Odors, Backups, Roaches
Please report to us any problems you may be having with sewer odors, backups or roaches. We’ll respond to you ASAP with follow-up actions. Thank you!
A sewer odor wafting through the home can be very annoying and may mean something is wrong with the plumbing. In some cases, a sewer odor can be found just outside one’s home. If the smell is constantly present, it may be from the roof vent pipe or storm drains outside.
Diagnosing the source of an invisible sewer odor can definitely be a challenge. Knowing where to look is the first step to identifying the origin of the odor as quickly as possible.
- Worn Wax Ring – The wax ring underneath a toilet may be worn and providing an air gap for the stinky smell to come up from the sewer drain pipe.
- Low Water Level in P-trap – Sometimes the water level of the drain will drop, thereby eliminating the barrier that is keeping the odor in the drain, allowing the odor to surface instead.
- Pipe Defects – There is an extensive network of plumbing and vent pipes in the floors, walls, and attic spaces of each building to maintain proper sanitation and ventilation. There may be a crack or leak in any of those pipes, which can allow sewer odors into the home. Unfortunately, only a licensed plumbing can identify those defects and repairs may be needed behind the walls.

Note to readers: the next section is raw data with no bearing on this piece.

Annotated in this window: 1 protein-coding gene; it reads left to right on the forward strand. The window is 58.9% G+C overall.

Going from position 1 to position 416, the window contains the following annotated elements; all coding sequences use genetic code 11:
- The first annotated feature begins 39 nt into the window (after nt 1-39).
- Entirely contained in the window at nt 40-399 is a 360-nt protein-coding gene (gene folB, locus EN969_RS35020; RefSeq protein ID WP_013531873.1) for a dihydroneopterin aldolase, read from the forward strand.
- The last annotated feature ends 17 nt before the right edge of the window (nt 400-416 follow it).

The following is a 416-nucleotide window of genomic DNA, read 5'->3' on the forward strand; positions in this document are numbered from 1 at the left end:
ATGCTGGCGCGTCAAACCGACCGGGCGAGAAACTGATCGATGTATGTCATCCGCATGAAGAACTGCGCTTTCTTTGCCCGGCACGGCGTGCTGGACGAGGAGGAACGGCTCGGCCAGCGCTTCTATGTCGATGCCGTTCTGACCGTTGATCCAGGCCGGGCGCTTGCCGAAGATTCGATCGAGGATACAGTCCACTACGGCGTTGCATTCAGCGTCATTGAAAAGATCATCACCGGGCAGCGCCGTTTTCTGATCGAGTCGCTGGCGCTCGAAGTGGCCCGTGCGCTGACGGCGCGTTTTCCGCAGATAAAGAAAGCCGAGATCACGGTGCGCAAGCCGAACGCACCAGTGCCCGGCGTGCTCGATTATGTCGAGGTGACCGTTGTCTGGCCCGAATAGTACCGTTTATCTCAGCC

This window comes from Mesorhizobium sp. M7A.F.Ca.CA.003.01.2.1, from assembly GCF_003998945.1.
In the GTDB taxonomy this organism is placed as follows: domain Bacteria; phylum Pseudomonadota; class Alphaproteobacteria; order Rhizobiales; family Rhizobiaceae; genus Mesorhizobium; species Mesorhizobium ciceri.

- Vent Pipes – A home’s sewer ventilation system is usually found on the roof. Vent pipes can get blocked with debris, trapping sewer odors inside. Please check that the vent pipes are clear from obstructions or have a licensed plumber do so.
- Clean Outs – Most sewer services have a clean out, to access the drain lines serving your property. Clean outs should have a removable cap installed, to contain odors. Please ensure the clean is properly capped.
- Drain Capping – Redundant drains need to be capped (sealed off) so that they do not allow the odor to escape from the network of pipes.
If you smell sewer odors in your home, please call a Licensed Professional Plumber first to locate the source of the sewer odor. If the odor is not coming from the vents or drains, then you may call the Sanitary District. We will inspect the main sewer line serving your property.
Maintenance and care of the sanitary sewer service line from the home is the responsibility of the homeowner. Therefore, it is important for homeowners to understand the steps they can take to help prevent sewer backups, as well as what to do if a backup does occur.
- Tree Roots – Roots from trees and large shrubs are responsible for many of the sewer service backups and damaged sewer pipes that our customers experience. Before planting, know where your sewer line is. It recommended to keep trees and plants at least ten feet away from your sewer line.
- Easements – Some properties contain public utility easements and rights-of-way should remain free of trees, shrubbery, fencing, pools, or permanent structures, such as sheds. These easements provide necessary access to the Sanitary District when a sewer line or a manhole need servicing.